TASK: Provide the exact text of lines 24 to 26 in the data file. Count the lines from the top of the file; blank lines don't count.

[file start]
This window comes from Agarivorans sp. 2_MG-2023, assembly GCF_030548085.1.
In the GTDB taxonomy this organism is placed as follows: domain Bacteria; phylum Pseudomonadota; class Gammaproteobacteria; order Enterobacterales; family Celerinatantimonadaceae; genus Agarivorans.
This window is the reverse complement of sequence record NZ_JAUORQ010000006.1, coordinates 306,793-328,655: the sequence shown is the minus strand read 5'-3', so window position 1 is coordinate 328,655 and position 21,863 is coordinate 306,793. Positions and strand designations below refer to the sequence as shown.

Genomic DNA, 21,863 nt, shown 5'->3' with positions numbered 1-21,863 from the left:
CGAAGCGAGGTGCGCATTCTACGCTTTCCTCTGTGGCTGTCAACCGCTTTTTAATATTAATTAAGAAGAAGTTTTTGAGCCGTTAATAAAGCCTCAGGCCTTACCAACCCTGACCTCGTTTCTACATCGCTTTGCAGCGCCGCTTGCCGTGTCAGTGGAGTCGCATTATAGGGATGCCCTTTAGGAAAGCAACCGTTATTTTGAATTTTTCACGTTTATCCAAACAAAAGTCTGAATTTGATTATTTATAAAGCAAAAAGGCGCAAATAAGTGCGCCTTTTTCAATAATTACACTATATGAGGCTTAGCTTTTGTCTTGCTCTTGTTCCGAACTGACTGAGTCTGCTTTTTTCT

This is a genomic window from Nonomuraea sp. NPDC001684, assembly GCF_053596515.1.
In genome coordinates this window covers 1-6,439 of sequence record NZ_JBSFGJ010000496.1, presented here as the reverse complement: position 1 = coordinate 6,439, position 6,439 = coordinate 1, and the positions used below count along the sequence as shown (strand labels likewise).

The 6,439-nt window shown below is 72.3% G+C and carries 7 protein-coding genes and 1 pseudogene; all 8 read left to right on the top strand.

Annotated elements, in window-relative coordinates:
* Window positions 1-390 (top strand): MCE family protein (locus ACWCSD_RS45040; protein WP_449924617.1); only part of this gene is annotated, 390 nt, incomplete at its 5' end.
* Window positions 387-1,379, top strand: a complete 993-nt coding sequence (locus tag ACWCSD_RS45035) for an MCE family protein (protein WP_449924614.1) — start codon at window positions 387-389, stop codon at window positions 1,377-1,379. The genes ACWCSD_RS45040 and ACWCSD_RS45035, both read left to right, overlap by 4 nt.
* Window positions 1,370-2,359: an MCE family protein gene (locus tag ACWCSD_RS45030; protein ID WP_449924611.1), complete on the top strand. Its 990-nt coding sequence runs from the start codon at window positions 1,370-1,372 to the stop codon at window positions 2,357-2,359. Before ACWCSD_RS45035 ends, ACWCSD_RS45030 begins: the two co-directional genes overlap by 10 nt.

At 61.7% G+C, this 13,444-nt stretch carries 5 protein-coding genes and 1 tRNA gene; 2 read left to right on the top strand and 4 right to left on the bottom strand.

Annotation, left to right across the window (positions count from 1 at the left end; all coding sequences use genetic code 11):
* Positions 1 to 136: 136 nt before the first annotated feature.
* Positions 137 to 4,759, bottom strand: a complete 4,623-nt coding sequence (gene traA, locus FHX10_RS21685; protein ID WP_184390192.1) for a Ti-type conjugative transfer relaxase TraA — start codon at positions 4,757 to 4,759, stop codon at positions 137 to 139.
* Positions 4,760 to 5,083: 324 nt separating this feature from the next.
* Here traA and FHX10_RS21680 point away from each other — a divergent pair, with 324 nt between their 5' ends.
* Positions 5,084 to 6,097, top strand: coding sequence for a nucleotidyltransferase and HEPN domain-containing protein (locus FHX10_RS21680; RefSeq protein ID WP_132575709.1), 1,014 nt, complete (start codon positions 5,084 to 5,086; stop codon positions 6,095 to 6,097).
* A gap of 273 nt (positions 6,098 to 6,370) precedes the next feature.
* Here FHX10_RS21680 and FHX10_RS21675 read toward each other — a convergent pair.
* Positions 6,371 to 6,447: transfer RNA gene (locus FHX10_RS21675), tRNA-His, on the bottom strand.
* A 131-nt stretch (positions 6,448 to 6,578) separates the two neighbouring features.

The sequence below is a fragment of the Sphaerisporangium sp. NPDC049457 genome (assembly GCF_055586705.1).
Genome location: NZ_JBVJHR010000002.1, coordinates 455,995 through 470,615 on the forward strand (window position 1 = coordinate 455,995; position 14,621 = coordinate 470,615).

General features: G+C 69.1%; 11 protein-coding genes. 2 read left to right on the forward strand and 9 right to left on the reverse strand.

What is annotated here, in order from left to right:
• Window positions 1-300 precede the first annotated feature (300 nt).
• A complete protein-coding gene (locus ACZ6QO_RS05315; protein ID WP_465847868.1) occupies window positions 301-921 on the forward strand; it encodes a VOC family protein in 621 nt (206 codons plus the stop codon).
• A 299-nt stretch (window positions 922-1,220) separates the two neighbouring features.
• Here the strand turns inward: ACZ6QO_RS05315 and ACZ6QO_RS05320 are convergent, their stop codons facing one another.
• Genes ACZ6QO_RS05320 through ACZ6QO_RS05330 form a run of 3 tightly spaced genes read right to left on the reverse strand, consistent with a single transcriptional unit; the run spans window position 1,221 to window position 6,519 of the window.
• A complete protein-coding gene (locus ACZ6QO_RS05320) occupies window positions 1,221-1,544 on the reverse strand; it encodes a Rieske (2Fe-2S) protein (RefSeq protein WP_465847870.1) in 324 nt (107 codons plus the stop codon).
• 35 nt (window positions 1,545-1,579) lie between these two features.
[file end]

The sequence below is a fragment of the Sphaerisporangium sp. NPDC049457 genome (assembly GCF_055586705.1).
Genome location: NZ_JBVJHR010000002.1, coordinates 455,995 through 470,615 on the forward strand (window position 1 = coordinate 455,995; position 14,621 = coordinate 470,615).

General features: G+C 69.1%; 11 protein-coding genes. 2 read left to right on the forward strand and 9 right to left on the reverse strand.